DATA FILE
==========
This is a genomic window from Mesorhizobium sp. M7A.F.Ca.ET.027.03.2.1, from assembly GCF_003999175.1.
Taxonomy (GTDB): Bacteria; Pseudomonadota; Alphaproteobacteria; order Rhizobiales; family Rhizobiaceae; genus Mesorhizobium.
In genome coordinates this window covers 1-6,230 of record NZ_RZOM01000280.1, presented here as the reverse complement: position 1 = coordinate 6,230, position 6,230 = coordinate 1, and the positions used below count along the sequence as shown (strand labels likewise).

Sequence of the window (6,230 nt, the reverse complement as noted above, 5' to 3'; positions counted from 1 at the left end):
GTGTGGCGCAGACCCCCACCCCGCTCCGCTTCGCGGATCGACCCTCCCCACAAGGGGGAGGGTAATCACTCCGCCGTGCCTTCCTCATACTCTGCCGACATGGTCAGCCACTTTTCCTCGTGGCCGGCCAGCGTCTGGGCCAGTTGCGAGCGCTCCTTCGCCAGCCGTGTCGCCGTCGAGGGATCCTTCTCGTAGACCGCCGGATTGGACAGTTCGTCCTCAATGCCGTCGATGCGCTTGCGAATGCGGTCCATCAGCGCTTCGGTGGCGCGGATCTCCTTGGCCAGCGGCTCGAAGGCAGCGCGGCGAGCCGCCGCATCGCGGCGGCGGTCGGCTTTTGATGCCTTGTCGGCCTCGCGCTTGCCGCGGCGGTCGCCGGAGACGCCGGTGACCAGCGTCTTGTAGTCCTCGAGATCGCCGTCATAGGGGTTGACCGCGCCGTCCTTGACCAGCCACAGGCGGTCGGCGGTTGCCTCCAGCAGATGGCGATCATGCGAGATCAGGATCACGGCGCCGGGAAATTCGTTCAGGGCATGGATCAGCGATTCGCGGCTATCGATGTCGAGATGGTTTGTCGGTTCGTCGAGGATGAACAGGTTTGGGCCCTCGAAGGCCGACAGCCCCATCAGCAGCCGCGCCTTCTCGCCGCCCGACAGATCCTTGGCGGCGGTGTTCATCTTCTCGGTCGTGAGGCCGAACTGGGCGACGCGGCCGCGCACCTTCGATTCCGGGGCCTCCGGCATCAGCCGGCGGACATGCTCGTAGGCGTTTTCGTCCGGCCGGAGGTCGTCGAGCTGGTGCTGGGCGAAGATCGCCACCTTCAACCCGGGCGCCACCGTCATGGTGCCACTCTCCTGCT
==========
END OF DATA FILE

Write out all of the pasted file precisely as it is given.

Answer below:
This is a genomic window from Mesorhizobium sp. M7A.F.Ca.ET.027.03.2.1, from assembly GCF_003999175.1.
Taxonomy (GTDB): Bacteria; Pseudomonadota; Alphaproteobacteria; order Rhizobiales; family Rhizobiaceae; genus Mesorhizobium.
In genome coordinates this window covers 1-6,230 of record NZ_RZOM01000280.1, presented here as the reverse complement: position 1 = coordinate 6,230, position 6,230 = coordinate 1, and the positions used below count along the sequence as shown (strand labels likewise).

Sequence of the window (6,230 nt, the reverse complement as noted above, 5' to 3'; positions counted from 1 at the left end):
GTGTGGCGCAGACCCCCACCCCGCTCCGCTTCGCGGATCGACCCTCCCCACAAGGGGGAGGGTAATCACTCCGCCGTGCCTTCCTCATACTCTGCCGACATGGTCAGCCACTTTTCCTCGTGGCCGGCCAGCGTCTGGGCCAGTTGCGAGCGCTCCTTCGCCAGCCGTGTCGCCGTCGAGGGATCCTTCTCGTAGACCGCCGGATTGGACAGTTCGTCCTCAATGCCGTCGATGCGCTTGCGAATGCGGTCCATCAGCGCTTCGGTGGCGCGGATCTCCTTGGCCAGCGGCTCGAAGGCAGCGCGGCGAGCCGCCGCATCGCGGCGGCGGTCGGCTTTTGATGCCTTGTCGGCCTCGCGCTTGCCGCGGCGGTCGCCGGAGACGCCGGTGACCAGCGTCTTGTAGTCCTCGAGATCGCCGTCATAGGGGTTGACCGCGCCGTCCTTGACCAGCCACAGGCGGTCGGCGGTTGCCTCCAGCAGATGGCGATCATGCGAGATCAGGATCACGGCGCCGGGAAATTCGTTCAGGGCATGGATCAGCGATTCGCGGCTATCGATGTCGAGATGGTTTGTCGGTTCGTCGAGGATGAACAGGTTTGGGCCCTCGAAGGCCGACAGCCCCATCAGCAGCCGCGCCTTCTCGCCGCCCGACAGATCCTTGGCGGCGGTGTTCATCTTCTCGGTCGTGAGGCCGAACTGGGCGACGCGGCCGCGCACCTTCGATTCCGGGGCCTCCGGCATCAGCCGGCGGACATGCTCGTAGGCGTTTTCGTCCGGCCGGAGGTCGTCGAGCTGGTGCTGGGCGAAGATCGCCACCTTCAACCCGGGCGCCACCGTCATGGTGCCACTCTCCTGCT